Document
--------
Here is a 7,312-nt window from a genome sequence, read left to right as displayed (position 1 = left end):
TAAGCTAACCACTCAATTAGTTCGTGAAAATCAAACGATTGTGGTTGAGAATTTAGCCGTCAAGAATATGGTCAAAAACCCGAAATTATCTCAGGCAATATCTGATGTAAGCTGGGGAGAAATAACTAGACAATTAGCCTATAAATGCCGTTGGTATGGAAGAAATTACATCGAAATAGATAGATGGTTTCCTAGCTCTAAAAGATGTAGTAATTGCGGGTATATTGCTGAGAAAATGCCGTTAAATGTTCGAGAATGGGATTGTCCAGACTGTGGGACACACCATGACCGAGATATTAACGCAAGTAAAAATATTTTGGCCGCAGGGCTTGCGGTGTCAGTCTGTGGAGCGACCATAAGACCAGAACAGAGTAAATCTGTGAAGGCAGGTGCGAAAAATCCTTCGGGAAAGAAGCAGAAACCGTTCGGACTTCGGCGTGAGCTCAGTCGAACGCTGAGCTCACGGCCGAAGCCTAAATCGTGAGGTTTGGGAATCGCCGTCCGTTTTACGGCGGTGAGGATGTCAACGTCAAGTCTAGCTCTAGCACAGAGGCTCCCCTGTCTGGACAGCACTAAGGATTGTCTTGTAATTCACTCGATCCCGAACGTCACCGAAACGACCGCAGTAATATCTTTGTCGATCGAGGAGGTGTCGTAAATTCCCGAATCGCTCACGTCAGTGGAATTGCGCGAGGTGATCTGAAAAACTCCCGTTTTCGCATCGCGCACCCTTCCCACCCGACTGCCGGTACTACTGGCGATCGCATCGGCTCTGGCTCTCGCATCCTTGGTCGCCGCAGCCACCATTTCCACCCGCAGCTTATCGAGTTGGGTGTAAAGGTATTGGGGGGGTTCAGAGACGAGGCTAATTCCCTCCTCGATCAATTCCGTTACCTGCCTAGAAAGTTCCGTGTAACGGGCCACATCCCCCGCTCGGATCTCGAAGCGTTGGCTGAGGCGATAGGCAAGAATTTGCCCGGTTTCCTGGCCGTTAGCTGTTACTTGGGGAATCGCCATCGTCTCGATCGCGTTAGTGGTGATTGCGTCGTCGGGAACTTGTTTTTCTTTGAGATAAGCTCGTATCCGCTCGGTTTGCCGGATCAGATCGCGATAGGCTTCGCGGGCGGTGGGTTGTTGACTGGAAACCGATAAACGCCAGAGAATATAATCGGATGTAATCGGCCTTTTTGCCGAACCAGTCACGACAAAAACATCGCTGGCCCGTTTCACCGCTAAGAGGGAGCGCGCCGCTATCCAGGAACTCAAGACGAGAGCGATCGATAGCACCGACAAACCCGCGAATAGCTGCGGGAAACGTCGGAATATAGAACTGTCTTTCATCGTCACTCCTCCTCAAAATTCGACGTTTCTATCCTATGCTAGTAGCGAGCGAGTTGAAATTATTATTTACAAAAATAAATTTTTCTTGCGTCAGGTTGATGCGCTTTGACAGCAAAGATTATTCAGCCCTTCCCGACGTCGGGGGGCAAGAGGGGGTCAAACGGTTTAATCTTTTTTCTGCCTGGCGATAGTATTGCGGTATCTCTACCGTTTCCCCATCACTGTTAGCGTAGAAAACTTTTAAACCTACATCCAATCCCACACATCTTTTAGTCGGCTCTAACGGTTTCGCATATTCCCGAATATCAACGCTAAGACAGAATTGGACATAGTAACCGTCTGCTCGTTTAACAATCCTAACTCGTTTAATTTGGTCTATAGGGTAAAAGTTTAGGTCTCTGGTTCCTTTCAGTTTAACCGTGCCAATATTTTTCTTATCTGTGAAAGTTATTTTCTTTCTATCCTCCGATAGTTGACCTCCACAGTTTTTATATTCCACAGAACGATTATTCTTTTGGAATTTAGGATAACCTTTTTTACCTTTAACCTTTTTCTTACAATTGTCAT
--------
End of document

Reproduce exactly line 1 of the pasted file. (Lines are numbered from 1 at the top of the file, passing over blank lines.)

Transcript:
Here is a 7,312-nt window from a genome sequence, read left to right as displayed (position 1 = left end):